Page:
A Good Employee Value Proposition Attracts Talent, but a Great One Repels It

Joshua Ramirez
Apr 2, 2020 · 4 min read

The following is adapted from Give & Get Employer Branding by Bryan Adams & Charlotte Marshall.

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Your employee value proposition (EVP) is designed to attract talent toward your organization. That’s what the industry says. Google it, you’ll find that basic premise all over the internet.

Yet, we believe the most valuable use of EVP is to help your organization repel talent.

As counterintuitive as it sounds, it’s true. We want you to think of your employer and EVP as a smart filter that sits between your recruitment marketing and your recruitment, helping to weed out people who are unsuitable. For the good of the organization and for the good of those people, too.

The Give and Get Approach

The true value of EVP lies in articulating the expectations, harsh realities, vulnerabilities, and challenges people must be willing to overcome to thrive at your organization. Pair those with the benefits they stand to receive in return, and you’ll be amazed what starts to happen to your recruiting funnel.

If you do it right, this will turn most people away. As crazy as that might sound, we believe it’s essential to building a viable, productive, “happy” culture by design.

We believe in creating EVPs by using the premise that it’s not a one-way broadcast of strengths, benefits, and opportunities but a value exchange that clearly articulates what a company wants, needs, expects, and demands in return for the spoils on offer. It’s a two-way street. If you can communicate that message effectively by illustrating what it’s really like, how someone is likely to feel, and what they must be prepared for on any given day, people are far more equipped to make an informed decision as to whether they have what it takes to thrive there and whether they want to take on the challenge.

For an organization that appreciates the value of happy, productive people to achieve business success, this approach is extremely valuable. The beauty of this is, 49 percent of candidates consciously cite knowing what it’s really like to work somewhere as the number one obstacle to changing jobs. And 66 percent of candidates want to know about the culture and values most of all.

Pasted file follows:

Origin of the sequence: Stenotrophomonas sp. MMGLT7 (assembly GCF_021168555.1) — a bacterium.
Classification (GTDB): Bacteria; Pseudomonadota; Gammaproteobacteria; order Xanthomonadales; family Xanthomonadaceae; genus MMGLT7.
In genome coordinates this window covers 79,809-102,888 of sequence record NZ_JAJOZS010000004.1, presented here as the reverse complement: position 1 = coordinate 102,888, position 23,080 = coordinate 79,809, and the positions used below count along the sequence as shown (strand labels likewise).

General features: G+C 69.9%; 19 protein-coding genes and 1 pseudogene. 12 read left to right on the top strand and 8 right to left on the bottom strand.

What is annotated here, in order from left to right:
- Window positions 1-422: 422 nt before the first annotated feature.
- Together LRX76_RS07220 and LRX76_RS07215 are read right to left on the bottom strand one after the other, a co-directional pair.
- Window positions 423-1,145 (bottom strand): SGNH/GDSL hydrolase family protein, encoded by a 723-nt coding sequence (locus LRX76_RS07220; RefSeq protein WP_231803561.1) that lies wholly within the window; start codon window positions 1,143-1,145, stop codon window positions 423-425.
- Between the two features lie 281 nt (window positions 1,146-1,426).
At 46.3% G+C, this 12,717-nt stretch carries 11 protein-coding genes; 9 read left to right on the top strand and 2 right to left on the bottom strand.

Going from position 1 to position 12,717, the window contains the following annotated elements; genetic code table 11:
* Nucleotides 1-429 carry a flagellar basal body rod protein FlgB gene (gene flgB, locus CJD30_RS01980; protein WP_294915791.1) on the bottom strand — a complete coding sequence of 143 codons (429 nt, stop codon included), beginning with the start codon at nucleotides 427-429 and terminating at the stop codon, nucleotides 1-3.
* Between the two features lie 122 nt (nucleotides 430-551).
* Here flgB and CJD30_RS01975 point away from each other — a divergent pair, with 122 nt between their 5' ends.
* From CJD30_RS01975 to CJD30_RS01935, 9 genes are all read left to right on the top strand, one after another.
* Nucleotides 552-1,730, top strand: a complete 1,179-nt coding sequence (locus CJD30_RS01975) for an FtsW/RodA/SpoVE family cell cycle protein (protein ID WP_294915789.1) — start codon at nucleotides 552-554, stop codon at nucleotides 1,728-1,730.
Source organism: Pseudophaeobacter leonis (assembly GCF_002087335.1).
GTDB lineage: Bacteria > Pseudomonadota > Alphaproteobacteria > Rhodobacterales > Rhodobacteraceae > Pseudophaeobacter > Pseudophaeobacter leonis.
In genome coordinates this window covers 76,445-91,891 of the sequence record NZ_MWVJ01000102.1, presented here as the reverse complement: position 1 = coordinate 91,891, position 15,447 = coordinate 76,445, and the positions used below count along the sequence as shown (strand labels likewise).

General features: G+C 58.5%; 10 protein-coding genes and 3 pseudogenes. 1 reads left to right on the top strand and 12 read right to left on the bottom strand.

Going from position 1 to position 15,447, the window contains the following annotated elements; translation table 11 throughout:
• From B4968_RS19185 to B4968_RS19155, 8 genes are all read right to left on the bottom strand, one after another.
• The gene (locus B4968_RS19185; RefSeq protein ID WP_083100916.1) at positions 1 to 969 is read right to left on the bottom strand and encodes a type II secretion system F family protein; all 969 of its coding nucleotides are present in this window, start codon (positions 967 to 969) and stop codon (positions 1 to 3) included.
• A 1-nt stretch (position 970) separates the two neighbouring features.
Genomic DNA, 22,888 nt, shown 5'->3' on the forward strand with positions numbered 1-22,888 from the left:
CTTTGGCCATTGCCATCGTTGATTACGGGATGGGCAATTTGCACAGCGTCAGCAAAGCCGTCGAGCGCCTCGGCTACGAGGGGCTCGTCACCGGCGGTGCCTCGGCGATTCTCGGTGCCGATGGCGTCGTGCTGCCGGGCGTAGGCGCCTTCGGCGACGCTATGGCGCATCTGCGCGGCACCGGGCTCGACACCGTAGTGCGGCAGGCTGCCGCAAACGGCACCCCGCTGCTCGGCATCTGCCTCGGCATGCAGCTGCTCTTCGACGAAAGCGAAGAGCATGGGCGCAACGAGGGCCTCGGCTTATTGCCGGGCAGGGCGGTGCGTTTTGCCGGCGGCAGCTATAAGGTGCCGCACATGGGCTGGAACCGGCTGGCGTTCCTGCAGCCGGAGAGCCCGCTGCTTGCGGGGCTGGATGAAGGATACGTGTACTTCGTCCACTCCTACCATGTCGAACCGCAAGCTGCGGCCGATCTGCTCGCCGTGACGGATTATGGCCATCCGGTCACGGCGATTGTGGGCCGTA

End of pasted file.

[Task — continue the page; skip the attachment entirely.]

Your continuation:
We call this mutual value exchange the Give and the Get.

It’s important to articulate the give because it enables you to qualify applicants before they apply. Embracing the things that people need to be prepared to face, such as working lean or being ready to embrace a consensus-driven organization, enables you to repel anyone who isn’t up for working that way.

Repel the Many to Compel the Few

If conventional employer brand is all about talent attraction, our methodology focuses on repelling the many to compel the few.

When consulting with many different businesses of all shapes and sizes over the years, we’ve never worked with a business that just wants more applications. Everyone wants more of the right applicants based on competency, potential, culture alignment, and diversity.

If we stop thinking of an EVP as something to attract people to our brand and start thinking about it like a smart filter designed to reduce the number of applications, we can craft messages designed to help people self-select out who ultimately wouldn’t be happy working at our organization.

After all, generating more applicants is easy. Give a half-competent marketing agency a few hundred dollars and access to your Facebook account and watch what happens, or read Bryan’s first book, Getting Goosebumps, and make a plan.

However, before you do that, remember that unlike marketers, we can’t sell to everyone. We reject 99 percent of the candidates who apply for every role, whereas our marketing counterparts would happily sell a product to anyone who agrees to pay for it. That makes the experience of applying for a job incredibly different from selling a product or service.

For more advice on building an effective EVP and employer brand, you can find Give & Get Employer Branding on Amazon.

Bryan Adams is the CEO and founder of Ph.Creative, recognized as one of the leading employer brand agencies in the world with clients such as Apple, American Airlines, GVC, and Blizzard Entertainment. Bryan is also a bestselling author, podcaster, creative strategist, and specialist speaker. Charlotte Marshall was named the 2019–2020 Employer Brand Leader of the Year and has successfully built and launched five Fortune 500 employer brands. She is an in-demand international speaker and the global employer brand lead at Danaher Corporation.

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